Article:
7-30-20 Lyme disease vaccine found to be safe and effective in clinical trial
A vaccine against Lyme disease has been shown to be safe and effective in a clinical trial and could be available by 2025. Tens of thousands of people in the US and Europe are diagnosed each year with Lyme disease, which is transmitted by tick bites and can cause lifelong health problems like joint and nerve pain if it isn’t treated early. French company Valneva has developed a vaccine that works by stopping Lyme-causing bacteria in ticks from passing into people’s bloodstreams when the ticks bite. It does this by targeting a protein on the bacteria called outer surface protein A. In a clinical trial involving 572 adults in the US and Europe, the vaccine was 82 to 96 per cent effective at stimulating immune protection against Lyme disease and caused no serious side effects. “The results are very promising,” says Maria Gomes-Solecki at the University of Tennessee. The next steps will be to test the vaccine in children and larger numbers of adults, and to determine whether booster shots will be necessary to provide long-lasting immunity, says Thomas Lingelbach, CEO of Valneva. “We hope the vaccine will be available within five years,” he says. Children are urgently in need of a vaccine because they are significantly more likely to get Lyme disease than adults, says Lingelbach. Research shows that children often don’t realise that they have been bitten by ticks, making early treatment harder. In the late 1990s, a Lyme disease vaccine that also targeted outer surface protein A became available, but it was discontinued after unfounded claims of serious side effects spread by anti-vaccination campaigners made people too scared to get it. Gomes-Solecki hopes the new vaccine won’t experience the same fate if it is approved. “In recent years, I do feel there has been a shift in public opinion because the need for a vaccine has increased given that Lyme disease keeps expanding into new geographic regions, and studies have been published supporting the safety of the original vaccine,” she says.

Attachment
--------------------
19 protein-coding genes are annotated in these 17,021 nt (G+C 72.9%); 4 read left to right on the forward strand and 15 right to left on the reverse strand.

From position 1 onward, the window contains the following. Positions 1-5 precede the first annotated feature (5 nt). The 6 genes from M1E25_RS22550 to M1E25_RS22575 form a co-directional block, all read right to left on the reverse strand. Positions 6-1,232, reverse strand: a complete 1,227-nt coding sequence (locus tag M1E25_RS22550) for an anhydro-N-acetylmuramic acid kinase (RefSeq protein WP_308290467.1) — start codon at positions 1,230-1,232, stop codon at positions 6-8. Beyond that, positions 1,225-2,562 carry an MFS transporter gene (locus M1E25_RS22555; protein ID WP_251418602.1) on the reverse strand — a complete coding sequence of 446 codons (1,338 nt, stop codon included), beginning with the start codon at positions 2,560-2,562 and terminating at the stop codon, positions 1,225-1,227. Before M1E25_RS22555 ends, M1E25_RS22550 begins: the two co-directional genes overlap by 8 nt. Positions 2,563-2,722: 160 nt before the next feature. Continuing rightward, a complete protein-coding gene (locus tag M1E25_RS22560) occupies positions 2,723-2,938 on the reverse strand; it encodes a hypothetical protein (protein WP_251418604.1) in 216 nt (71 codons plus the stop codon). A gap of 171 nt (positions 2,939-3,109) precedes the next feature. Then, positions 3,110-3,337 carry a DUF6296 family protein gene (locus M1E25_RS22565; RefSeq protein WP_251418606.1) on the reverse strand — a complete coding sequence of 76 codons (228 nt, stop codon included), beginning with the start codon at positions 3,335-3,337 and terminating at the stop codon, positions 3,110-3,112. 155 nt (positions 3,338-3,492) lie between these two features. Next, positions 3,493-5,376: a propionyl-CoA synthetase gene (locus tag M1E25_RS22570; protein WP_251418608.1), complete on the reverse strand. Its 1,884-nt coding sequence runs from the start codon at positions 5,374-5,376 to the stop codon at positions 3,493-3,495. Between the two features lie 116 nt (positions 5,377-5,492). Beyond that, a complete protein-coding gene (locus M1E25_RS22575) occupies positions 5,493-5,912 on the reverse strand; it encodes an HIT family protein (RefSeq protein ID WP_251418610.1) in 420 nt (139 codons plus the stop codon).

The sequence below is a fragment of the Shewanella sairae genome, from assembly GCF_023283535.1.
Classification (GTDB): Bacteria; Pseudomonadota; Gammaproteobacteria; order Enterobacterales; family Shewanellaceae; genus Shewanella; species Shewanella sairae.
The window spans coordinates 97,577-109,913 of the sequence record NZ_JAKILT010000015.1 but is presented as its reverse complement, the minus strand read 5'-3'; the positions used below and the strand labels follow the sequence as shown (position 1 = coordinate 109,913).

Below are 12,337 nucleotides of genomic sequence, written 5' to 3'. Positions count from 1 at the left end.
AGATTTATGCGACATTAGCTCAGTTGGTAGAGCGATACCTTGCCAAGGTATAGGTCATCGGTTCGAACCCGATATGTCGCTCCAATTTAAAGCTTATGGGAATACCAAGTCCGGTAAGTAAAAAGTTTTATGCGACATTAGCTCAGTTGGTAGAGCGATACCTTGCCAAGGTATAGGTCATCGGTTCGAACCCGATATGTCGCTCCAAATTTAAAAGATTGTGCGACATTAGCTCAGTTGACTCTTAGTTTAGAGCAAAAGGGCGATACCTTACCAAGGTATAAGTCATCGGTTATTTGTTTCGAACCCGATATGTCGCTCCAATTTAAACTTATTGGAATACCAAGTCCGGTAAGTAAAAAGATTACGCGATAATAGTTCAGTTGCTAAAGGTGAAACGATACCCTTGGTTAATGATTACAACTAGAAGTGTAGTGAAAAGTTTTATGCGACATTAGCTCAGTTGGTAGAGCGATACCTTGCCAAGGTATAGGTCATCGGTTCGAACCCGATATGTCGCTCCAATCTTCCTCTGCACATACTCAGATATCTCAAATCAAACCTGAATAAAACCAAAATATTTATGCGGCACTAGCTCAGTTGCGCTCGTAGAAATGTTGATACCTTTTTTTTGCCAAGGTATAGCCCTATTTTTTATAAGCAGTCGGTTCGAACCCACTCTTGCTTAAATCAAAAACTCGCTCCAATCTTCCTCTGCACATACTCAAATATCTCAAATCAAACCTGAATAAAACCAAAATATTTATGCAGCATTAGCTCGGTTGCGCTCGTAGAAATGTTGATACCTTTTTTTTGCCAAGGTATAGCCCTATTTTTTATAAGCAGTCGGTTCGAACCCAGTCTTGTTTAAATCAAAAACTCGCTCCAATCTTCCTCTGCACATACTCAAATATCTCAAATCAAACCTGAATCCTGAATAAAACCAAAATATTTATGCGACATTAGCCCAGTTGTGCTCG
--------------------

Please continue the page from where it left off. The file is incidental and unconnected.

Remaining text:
7-28-20 Sarah Gilbert on how her team is making the Oxford coronavirus vaccine